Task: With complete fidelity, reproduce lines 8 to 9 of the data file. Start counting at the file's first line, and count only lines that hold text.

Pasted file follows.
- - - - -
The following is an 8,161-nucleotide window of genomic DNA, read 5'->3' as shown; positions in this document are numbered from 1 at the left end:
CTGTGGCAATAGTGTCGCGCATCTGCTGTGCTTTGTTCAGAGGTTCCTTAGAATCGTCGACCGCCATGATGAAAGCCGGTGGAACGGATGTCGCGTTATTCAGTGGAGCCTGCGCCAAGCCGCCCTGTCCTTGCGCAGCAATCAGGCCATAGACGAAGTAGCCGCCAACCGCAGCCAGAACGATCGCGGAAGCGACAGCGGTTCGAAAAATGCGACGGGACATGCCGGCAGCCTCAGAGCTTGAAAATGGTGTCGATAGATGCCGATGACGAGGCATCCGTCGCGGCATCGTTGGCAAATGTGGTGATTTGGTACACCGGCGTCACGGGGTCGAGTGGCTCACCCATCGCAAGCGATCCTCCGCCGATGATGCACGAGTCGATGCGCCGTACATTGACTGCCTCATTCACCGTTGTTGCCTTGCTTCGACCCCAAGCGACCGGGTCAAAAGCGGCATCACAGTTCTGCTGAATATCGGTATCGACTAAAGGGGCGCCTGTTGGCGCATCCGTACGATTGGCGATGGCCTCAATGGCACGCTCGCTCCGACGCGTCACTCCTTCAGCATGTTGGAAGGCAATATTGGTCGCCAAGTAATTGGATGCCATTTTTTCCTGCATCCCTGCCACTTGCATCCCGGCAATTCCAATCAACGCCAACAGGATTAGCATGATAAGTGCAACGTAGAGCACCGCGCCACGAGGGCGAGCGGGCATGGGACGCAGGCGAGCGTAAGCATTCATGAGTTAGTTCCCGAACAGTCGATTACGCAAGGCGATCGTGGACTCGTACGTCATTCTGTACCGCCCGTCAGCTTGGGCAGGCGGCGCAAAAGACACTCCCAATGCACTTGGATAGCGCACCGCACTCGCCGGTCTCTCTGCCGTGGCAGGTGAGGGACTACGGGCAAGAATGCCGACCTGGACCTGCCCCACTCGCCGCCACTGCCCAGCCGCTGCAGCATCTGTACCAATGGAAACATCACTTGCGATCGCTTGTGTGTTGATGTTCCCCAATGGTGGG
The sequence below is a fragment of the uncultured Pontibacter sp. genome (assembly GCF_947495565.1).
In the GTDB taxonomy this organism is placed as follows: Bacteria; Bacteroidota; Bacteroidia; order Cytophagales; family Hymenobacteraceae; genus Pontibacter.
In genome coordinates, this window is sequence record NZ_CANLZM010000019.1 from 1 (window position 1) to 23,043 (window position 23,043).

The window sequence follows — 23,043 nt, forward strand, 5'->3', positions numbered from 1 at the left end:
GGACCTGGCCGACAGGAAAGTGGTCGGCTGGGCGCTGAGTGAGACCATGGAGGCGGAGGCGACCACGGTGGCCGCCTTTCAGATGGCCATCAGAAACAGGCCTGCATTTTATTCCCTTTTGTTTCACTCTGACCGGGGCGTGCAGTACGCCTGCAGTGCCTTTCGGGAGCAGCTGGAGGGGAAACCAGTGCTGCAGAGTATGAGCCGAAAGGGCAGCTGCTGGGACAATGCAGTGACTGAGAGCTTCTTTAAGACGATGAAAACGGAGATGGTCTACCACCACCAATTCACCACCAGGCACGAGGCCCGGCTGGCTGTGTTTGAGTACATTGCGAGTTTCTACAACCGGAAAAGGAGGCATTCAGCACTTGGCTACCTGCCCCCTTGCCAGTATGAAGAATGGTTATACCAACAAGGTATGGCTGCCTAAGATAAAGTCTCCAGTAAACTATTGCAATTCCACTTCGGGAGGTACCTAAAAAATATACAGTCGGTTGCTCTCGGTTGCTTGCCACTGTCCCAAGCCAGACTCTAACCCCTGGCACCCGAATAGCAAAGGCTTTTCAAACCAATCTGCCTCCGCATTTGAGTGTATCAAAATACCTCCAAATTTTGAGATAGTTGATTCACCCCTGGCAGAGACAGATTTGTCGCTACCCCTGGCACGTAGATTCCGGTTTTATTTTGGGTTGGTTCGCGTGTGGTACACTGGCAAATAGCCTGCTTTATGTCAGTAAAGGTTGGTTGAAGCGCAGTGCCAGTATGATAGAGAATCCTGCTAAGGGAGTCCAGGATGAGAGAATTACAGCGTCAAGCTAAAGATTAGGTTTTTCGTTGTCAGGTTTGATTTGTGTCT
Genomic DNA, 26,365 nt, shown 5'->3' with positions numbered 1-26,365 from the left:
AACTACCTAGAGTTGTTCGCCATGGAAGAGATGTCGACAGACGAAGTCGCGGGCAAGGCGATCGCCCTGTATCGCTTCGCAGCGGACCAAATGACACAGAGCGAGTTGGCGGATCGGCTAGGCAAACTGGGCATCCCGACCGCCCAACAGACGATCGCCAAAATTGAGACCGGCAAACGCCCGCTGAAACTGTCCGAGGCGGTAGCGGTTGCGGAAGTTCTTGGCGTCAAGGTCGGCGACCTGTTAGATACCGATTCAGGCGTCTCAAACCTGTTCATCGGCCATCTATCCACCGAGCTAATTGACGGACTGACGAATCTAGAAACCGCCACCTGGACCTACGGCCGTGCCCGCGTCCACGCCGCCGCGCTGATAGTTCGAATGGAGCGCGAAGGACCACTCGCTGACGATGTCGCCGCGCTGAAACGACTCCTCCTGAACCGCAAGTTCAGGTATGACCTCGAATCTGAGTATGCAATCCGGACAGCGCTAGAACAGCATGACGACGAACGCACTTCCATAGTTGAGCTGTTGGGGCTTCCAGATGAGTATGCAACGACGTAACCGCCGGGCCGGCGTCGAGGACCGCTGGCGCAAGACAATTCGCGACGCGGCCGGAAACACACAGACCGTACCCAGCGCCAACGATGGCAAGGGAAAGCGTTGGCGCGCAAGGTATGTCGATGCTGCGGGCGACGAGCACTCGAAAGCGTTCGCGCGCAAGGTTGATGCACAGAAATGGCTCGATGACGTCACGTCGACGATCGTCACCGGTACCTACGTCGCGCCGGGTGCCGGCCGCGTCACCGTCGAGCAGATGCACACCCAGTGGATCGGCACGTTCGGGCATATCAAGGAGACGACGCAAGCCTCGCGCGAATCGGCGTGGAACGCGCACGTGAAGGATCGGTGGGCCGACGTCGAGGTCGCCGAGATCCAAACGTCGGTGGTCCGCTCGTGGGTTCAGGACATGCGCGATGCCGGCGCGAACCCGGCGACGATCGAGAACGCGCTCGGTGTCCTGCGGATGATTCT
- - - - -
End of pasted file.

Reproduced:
Genomic DNA, 26,365 nt, shown 5'->3' with positions numbered 1-26,365 from the left:
AACTACCTAGAGTTGTTCGCCATGGAAGAGATGTCGACAGACGAAGTCGCGGGCAAGGCGATCGCCCTGTATCGCTTCGCAGCGGACCAAATGACACAGAGCGAGTTGGCGGATCGGCTAGGCAAACTGGGCATCCCGACCGCCCAACAGACGATCGCCAAAATTGAGACCGGCAAACGCCCGCTGAAACTGTCCGAGGCGGTAGCGGTTGCGGAAGTTCTTGGCGTCAAGGTCGGCGACCTGTTAGATACCGATTCAGGCGTCTCAAACCTGTTCATCGGCCATCTATCCACCGAGCTAATTGACGGACTGACGAATCTAGAAACCGCCACCTGGACCTACGGCCGTGCCCGCGTCCACGCCGCCGCGCTGATAGTTCGAATGGAGCGCGAAGGACCACTCGCTGACGATGTCGCCGCGCTGAAACGACTCCTCCTGAACCGCAAGTTCAGGTATGACCTCGAATCTGAGTATGCAATCCGGACAGCGCTAGAACAGCATGACGACGAACGCACTTCCATAGTTGAGCTGTTGGGGCTTCCAGATGAGTATGCAACGACGTAACCGCCGGGCCGGCGTCGAGGACCGCTGGCGCAAGACAATTCGCGACGCGGCCGGAAACACACAGACCGTACCCAGCGCCAACGATGGCAAGGGAAAGCGTTGGCGCGCAAGGTATGTCGATGCTGCGGGCGACGAGCACTCGAAAGCGTTCGCGCGCAAGGTTGATGCACAGAAATGGCTCGATGACGTCACGTCGACGATCGTCACCGGTACCTACGTCGCGCCGGGTGCCGGCCGCGTCACCGTCGAGCAGATGCACACCCAGTGGATCGGCACGTTCGGGCATATCAAGGAGACGACGCAAGCCTCGCGCGAATCGGCGTGGAACGCGCACGTGAAGGATCGGTGGGCCGACGTCGAGGTCGCCGAGATCCAAACGTCGGTGGTCCGCTCGTGGGTTCAGGACATGCGCGATGCCGGCGCGAACCCGGCGACGATCGAGAACGCGCTCGGTGTCCTGCGGATGATTCT